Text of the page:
It still comes down to how long you can go without having to find or use some additional means of battery charging.!!

"I must insist absorption units are inefficient if you check any authority on these units you will find that a fact. This link will get you started. http://www.airah.org.au/downloads/2002-08-02.pdf"

Totally agree if it was the thermal energy efficiency you were referring to between absorption & compressor fridge,those facts are well recognised.[& is why the post war domestic absorption fridges disappeared as cheap compressor fridges came onto the market. Who remembers the COLD FLAME & SILENT KNIGHT ABSORPTION FRIDGES , REAL ELECTRICITY CHEWERS.

I believed you were referring to the operation of the fridge, NOT IT'STHERMAL EFFICIENCY , which I think is what most would have thought.
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FollowupID: 618989

Reply By: kcandco - Saturday, Feb 21, 2009 at 21:09

Saturday, Feb 21, 2009 at 21:09
I tend to agree with Racey and would go 12 volt. Then spend some extra on agm batteries to boost battery capacity.

regards Kc
AnswerID: 350315

Reply By: paulnsw - Sunday, Feb 22, 2009 at 14:58

Sunday, Feb 22, 2009 at 14:58
Thetford 3 way fridges are a useless hot box
Thetford goes to 12C at 32C
got a full refund after going to consumer affairs and had Waeco compressor fridge installed. Kept 5C when 2 wks ago was 42C
AnswerID: 350404

Follow Up By: oldtrack123 - Sunday, Feb 22, 2009 at 16:26

Sunday, Feb 22, 2009 at 16:26
Hi Paul
You should have bought a Dometic [{Electrolux] a long time on the market, well established name. Even the standard rated uprights will perform & freeze in the freezer @ 40c IF correctly installed.
Many years of personel experience leaves me very happy with mine. Yes slow to react ie to drop temp if heavily reloaded with warm goods. needs to be level etc as per previous post , but ALWAYS working unless temps get above 40 something.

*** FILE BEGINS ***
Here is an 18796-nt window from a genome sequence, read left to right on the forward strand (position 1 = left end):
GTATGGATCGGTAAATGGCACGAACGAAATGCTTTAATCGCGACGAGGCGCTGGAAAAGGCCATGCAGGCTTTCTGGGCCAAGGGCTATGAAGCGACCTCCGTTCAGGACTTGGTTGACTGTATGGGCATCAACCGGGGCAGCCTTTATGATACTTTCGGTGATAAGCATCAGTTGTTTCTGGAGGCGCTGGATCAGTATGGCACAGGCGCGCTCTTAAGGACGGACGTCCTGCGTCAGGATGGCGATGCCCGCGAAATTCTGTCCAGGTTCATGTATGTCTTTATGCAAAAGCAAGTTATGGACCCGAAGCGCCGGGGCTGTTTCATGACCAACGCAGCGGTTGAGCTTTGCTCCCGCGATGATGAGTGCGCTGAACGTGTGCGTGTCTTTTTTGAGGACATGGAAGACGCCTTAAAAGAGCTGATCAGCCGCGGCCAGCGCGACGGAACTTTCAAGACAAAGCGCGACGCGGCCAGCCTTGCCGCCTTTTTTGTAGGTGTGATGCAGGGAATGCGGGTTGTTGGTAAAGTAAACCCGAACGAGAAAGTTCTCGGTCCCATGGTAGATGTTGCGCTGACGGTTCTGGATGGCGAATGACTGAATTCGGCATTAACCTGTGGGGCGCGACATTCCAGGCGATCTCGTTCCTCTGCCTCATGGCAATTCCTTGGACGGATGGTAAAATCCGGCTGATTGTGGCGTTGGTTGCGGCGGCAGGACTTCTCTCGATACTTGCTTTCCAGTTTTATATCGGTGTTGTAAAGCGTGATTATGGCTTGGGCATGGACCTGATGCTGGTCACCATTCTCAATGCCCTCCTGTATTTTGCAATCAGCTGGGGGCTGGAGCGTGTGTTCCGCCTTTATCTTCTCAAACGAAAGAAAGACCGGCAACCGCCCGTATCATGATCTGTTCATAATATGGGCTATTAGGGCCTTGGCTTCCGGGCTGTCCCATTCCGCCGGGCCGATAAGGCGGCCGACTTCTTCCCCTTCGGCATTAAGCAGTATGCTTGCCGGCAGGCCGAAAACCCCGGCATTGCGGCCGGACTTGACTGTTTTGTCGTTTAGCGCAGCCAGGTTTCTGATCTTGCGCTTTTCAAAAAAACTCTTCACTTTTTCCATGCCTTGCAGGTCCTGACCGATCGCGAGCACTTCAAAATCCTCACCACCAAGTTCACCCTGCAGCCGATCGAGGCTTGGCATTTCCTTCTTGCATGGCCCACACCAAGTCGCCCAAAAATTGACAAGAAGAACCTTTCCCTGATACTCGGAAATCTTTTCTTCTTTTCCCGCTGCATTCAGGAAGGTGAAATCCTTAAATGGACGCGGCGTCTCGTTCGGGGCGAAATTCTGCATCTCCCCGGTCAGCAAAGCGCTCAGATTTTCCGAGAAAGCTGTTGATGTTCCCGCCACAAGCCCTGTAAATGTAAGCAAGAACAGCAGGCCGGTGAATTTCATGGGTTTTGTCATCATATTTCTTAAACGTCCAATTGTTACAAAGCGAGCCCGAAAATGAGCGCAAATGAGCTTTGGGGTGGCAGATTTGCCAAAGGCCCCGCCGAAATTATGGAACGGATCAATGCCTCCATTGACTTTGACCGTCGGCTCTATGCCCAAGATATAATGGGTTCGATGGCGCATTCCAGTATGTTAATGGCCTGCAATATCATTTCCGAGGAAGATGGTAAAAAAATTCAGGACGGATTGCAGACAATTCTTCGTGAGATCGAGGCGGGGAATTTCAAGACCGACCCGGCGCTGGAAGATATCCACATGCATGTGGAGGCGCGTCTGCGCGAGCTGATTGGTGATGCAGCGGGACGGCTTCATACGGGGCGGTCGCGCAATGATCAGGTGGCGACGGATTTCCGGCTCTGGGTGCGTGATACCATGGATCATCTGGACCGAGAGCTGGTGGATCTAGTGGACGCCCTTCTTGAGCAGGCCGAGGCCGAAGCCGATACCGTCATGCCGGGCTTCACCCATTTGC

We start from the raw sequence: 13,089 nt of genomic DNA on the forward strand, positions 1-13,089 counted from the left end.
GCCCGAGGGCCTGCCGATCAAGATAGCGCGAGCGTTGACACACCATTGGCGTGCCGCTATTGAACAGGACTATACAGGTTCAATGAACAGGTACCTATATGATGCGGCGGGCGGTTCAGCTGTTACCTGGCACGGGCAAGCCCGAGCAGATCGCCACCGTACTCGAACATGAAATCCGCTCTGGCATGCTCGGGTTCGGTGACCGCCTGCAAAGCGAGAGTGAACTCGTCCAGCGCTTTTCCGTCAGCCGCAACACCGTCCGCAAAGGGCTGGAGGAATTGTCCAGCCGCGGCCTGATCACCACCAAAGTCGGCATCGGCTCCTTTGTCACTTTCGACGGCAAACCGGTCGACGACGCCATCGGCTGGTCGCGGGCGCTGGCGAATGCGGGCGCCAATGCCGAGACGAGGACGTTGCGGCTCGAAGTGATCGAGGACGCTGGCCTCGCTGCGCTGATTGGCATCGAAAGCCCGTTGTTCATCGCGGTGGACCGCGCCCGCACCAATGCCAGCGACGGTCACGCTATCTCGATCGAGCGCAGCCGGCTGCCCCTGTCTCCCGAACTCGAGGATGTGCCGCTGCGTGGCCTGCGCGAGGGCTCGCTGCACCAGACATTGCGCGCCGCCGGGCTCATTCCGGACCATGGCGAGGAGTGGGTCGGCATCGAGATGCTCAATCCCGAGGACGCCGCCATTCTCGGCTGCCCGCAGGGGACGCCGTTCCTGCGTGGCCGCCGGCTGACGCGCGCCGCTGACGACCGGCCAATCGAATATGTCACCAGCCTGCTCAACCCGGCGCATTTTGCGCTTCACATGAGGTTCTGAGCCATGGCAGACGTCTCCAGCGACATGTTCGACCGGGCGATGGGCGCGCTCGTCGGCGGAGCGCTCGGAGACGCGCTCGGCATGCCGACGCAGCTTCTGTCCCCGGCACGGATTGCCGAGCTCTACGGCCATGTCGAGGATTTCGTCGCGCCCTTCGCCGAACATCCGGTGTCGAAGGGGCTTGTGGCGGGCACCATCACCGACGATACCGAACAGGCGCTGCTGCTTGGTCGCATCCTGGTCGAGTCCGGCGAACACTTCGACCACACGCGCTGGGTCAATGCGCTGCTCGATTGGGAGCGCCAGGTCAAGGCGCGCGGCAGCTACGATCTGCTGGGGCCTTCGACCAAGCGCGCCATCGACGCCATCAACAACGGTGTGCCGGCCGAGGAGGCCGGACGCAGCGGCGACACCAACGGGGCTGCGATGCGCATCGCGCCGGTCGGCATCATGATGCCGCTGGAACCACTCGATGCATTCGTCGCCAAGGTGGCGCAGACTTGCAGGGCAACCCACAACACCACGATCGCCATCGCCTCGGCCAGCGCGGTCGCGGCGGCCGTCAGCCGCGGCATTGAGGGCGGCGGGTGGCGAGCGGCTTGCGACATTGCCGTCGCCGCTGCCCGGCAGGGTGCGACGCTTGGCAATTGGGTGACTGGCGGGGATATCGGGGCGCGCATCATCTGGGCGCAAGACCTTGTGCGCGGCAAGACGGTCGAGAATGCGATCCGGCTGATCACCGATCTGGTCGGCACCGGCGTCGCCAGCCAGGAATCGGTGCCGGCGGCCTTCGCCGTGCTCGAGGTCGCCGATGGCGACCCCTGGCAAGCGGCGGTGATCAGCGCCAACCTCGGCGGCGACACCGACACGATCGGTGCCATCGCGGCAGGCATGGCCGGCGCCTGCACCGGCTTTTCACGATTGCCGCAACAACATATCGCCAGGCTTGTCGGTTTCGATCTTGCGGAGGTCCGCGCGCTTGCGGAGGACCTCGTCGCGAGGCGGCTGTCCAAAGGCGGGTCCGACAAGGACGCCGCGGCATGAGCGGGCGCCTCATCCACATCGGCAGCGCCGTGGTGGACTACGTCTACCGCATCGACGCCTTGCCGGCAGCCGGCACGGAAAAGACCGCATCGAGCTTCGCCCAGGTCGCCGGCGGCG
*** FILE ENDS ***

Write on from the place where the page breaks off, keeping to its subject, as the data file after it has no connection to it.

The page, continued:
We go for long periods away from supplies & use our Engel as a deep freeze. MY solar panels are mounted so I can tilt & rotate to track the sun from dawn to dusk, I also access how much power I need to recharge bats each morning & if anticipating a surplus turn the Engel to max freeze for the day, then turn it back to a warmer setting for the night. This gives me max efficiency from solar power available ,yet many times I have had to make use of the 3 ways freezer section OR PULLED OUT THE GEENY IF IN AN ALLOWED AREA.
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FollowupID: 618736

Reply By: Best Off Road - Tuesday, Feb 24, 2009 at 06:49

Tuesday, Feb 24, 2009 at 06:49
You will hear a lot of hearsay and innuendo about gas fridges, mostly from those who have never actually used a good one.

I have used an ST rated Dometic, a T rated Dometic along with both Engel and Waeco Compressor fridges.

FACTS

-ST rated fridges are next to useless once it gets to 35 degrees

-T rated fridges will hold an internal fridge temperature of 0 on a day of 43, with the thermostat at less than half setting.

-Compressor fridges also work well but eat power in hot conditions. This is OK if you have access to 240 volt, but if you plan to bush camp be prepared to spend a fortune on batteries, solar and/or generator.

On balance, a T rated Dometic is the best option.

Cheers,

Jim from _Affordable_Storage_Drawers.aspx.

AnswerID: 350705